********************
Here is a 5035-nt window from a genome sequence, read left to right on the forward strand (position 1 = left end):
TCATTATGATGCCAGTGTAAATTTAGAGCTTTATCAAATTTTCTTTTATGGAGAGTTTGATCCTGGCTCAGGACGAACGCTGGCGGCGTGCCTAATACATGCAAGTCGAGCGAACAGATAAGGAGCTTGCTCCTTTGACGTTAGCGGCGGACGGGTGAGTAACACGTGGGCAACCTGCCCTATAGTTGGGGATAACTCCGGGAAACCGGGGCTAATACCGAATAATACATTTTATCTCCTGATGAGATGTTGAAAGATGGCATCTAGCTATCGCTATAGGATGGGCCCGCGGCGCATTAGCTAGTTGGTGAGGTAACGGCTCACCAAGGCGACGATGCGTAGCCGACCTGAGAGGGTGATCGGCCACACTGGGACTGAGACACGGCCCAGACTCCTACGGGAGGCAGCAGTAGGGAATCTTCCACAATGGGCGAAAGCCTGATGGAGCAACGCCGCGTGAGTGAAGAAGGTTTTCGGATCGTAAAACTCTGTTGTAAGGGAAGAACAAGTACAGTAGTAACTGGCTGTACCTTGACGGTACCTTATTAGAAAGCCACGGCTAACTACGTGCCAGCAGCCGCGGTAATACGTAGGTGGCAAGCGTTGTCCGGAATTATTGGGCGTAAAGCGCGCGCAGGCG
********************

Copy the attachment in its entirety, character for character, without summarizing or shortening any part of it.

Here is a 5035-nt window from a genome sequence, read left to right on the forward strand (position 1 = left end):
TCATTATGATGCCAGTGTAAATTTAGAGCTTTATCAAATTTTCTTTTATGGAGAGTTTGATCCTGGCTCAGGACGAACGCTGGCGGCGTGCCTAATACATGCAAGTCGAGCGAACAGATAAGGAGCTTGCTCCTTTGACGTTAGCGGCGGACGGGTGAGTAACACGTGGGCAACCTGCCCTATAGTTGGGGATAACTCCGGGAAACCGGGGCTAATACCGAATAATACATTTTATCTCCTGATGAGATGTTGAAAGATGGCATCTAGCTATCGCTATAGGATGGGCCCGCGGCGCATTAGCTAGTTGGTGAGGTAACGGCTCACCAAGGCGACGATGCGTAGCCGACCTGAGAGGGTGATCGGCCACACTGGGACTGAGACACGGCCCAGACTCCTACGGGAGGCAGCAGTAGGGAATCTTCCACAATGGGCGAAAGCCTGATGGAGCAACGCCGCGTGAGTGAAGAAGGTTTTCGGATCGTAAAACTCTGTTGTAAGGGAAGAACAAGTACAGTAGTAACTGGCTGTACCTTGACGGTACCTTATTAGAAAGCCACGGCTAACTACGTGCCAGCAGCCGCGGTAATACGTAGGTGGCAAGCGTTGTCCGGAATTATTGGGCGTAAAGCGCGCGCAGGCG